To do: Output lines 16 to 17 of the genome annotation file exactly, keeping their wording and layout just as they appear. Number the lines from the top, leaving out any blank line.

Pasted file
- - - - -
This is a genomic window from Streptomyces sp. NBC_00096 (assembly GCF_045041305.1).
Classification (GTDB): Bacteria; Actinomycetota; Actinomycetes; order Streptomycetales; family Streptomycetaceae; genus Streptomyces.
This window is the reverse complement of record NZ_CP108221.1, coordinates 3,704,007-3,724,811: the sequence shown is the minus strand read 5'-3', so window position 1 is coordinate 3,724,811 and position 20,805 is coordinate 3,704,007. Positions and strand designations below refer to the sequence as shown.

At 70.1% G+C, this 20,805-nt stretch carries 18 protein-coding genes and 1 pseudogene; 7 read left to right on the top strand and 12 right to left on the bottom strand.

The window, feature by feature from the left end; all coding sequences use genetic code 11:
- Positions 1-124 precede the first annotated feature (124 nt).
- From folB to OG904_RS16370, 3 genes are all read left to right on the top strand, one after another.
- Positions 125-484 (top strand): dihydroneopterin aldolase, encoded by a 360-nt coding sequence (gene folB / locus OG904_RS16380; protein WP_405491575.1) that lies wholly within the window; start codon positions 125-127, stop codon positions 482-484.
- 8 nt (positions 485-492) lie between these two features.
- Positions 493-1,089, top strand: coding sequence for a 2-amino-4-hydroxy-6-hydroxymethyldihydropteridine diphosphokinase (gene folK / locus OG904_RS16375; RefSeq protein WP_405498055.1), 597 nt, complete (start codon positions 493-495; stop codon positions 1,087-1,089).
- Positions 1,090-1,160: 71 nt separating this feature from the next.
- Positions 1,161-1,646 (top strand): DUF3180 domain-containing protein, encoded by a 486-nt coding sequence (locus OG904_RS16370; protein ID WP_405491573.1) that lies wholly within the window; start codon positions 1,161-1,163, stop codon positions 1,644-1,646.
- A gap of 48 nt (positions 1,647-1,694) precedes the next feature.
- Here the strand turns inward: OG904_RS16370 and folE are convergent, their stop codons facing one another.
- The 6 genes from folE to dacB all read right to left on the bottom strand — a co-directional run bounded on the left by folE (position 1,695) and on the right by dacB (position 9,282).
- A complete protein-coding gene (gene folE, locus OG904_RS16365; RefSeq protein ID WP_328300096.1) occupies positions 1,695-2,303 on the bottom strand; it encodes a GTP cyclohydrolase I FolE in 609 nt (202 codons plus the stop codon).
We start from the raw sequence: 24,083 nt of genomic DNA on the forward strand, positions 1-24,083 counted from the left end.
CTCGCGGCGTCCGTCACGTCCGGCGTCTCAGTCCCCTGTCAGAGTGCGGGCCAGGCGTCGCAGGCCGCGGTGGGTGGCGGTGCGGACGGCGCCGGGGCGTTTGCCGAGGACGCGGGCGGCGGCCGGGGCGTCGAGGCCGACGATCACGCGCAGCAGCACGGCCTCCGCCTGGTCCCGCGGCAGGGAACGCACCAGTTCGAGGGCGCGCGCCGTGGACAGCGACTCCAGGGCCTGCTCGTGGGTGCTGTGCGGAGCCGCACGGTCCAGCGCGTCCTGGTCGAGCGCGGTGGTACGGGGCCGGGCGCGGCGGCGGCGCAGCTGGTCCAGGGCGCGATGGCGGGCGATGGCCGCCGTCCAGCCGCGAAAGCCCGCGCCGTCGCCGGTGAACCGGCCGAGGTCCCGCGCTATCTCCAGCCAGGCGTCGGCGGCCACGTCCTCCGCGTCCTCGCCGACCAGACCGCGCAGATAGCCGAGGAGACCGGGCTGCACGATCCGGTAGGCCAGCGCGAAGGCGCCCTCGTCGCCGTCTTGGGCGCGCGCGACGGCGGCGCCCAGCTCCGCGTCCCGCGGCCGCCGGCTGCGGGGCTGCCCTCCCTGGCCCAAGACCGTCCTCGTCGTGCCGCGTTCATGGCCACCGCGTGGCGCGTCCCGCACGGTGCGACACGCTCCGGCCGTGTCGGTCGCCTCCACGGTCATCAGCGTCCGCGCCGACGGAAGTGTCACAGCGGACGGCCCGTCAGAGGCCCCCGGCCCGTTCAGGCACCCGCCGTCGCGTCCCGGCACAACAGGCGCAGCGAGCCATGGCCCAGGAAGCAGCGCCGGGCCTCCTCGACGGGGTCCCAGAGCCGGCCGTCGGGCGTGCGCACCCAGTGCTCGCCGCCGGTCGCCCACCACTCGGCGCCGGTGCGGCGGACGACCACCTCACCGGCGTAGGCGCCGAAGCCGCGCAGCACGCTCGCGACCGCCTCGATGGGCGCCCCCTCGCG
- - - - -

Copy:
- A complete protein-coding gene (gene folE, locus OG904_RS16365; RefSeq protein ID WP_328300096.1) occupies positions 1,695-2,303 on the bottom strand; it encodes a GTP cyclohydrolase I FolE in 609 nt (202 codons plus the stop codon).
We start from the raw sequence: 24,083 nt of genomic DNA on the forward strand, positions 1-24,083 counted from the left end.